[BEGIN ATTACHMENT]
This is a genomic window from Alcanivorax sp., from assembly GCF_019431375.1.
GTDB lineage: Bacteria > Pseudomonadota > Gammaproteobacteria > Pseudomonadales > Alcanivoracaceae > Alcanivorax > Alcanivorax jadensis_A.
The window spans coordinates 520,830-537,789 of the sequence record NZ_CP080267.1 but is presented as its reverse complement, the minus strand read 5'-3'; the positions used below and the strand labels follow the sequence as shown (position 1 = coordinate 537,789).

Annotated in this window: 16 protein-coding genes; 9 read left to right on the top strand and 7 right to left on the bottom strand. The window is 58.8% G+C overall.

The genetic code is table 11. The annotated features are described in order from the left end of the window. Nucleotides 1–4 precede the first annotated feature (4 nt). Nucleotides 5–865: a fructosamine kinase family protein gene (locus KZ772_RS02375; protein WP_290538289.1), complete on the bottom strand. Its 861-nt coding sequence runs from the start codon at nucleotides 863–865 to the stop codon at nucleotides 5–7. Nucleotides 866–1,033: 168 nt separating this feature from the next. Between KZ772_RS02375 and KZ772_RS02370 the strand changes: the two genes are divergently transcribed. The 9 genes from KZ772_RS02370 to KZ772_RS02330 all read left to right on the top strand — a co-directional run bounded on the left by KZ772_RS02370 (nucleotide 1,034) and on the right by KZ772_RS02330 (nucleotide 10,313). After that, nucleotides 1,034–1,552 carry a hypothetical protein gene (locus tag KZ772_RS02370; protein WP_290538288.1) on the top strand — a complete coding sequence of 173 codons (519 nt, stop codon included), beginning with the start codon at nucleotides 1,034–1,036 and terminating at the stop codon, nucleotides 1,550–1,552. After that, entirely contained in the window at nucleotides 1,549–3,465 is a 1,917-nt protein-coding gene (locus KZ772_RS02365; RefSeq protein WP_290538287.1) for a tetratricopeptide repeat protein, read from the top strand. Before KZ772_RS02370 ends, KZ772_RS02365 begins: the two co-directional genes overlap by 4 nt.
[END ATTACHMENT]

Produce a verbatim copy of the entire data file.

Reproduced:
This is a genomic window from Alcanivorax sp., from assembly GCF_019431375.1.
GTDB lineage: Bacteria > Pseudomonadota > Gammaproteobacteria > Pseudomonadales > Alcanivoracaceae > Alcanivorax > Alcanivorax jadensis_A.
The window spans coordinates 520,830-537,789 of the sequence record NZ_CP080267.1 but is presented as its reverse complement, the minus strand read 5'-3'; the positions used below and the strand labels follow the sequence as shown (position 1 = coordinate 537,789).

Annotated in this window: 16 protein-coding genes; 9 read left to right on the top strand and 7 right to left on the bottom strand. The window is 58.8% G+C overall.

The genetic code is table 11. The annotated features are described in order from the left end of the window. Nucleotides 1–4 precede the first annotated feature (4 nt). Nucleotides 5–865: a fructosamine kinase family protein gene (locus KZ772_RS02375; protein WP_290538289.1), complete on the bottom strand. Its 861-nt coding sequence runs from the start codon at nucleotides 863–865 to the stop codon at nucleotides 5–7. Nucleotides 866–1,033: 168 nt separating this feature from the next. Between KZ772_RS02375 and KZ772_RS02370 the strand changes: the two genes are divergently transcribed. The 9 genes from KZ772_RS02370 to KZ772_RS02330 all read left to right on the top strand — a co-directional run bounded on the left by KZ772_RS02370 (nucleotide 1,034) and on the right by KZ772_RS02330 (nucleotide 10,313). After that, nucleotides 1,034–1,552 carry a hypothetical protein gene (locus tag KZ772_RS02370; protein WP_290538288.1) on the top strand — a complete coding sequence of 173 codons (519 nt, stop codon included), beginning with the start codon at nucleotides 1,034–1,036 and terminating at the stop codon, nucleotides 1,550–1,552. After that, entirely contained in the window at nucleotides 1,549–3,465 is a 1,917-nt protein-coding gene (locus KZ772_RS02365; RefSeq protein WP_290538287.1) for a tetratricopeptide repeat protein, read from the top strand. Before KZ772_RS02370 ends, KZ772_RS02365 begins: the two co-directional genes overlap by 4 nt.